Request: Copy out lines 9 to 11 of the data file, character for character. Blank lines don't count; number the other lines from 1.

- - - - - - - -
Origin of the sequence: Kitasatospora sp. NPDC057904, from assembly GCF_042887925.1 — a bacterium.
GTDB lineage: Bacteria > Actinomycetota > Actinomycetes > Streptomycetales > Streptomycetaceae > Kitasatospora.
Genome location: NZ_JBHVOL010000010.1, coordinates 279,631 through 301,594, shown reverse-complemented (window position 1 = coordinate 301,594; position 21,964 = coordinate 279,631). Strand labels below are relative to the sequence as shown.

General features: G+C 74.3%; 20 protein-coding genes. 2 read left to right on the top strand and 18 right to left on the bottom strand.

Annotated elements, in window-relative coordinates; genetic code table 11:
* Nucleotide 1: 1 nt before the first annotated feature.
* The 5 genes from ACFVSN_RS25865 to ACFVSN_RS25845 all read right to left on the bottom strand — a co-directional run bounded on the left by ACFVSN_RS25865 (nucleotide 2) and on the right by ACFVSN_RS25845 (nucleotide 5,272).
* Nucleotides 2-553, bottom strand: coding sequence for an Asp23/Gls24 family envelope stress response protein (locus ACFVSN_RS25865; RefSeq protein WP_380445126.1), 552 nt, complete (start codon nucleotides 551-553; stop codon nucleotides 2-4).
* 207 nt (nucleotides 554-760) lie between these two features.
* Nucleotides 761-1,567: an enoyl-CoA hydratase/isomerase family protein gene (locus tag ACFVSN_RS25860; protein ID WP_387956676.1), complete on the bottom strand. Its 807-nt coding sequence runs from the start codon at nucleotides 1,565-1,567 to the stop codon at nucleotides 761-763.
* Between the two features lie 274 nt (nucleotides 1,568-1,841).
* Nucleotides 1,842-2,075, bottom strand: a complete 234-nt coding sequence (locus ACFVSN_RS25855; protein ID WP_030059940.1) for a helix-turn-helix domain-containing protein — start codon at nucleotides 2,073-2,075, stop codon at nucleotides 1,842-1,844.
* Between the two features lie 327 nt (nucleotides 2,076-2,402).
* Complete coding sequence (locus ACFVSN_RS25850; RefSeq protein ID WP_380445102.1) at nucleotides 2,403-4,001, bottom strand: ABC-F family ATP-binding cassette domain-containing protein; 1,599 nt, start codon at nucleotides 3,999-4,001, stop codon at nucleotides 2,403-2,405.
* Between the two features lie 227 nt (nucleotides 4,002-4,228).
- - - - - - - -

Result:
* 207 nt (nucleotides 554-760) lie between these two features.
* Nucleotides 761-1,567: an enoyl-CoA hydratase/isomerase family protein gene (locus tag ACFVSN_RS25860; protein ID WP_387956676.1), complete on the bottom strand. Its 807-nt coding sequence runs from the start codon at nucleotides 1,565-1,567 to the stop codon at nucleotides 761-763.
* Between the two features lie 274 nt (nucleotides 1,568-1,841).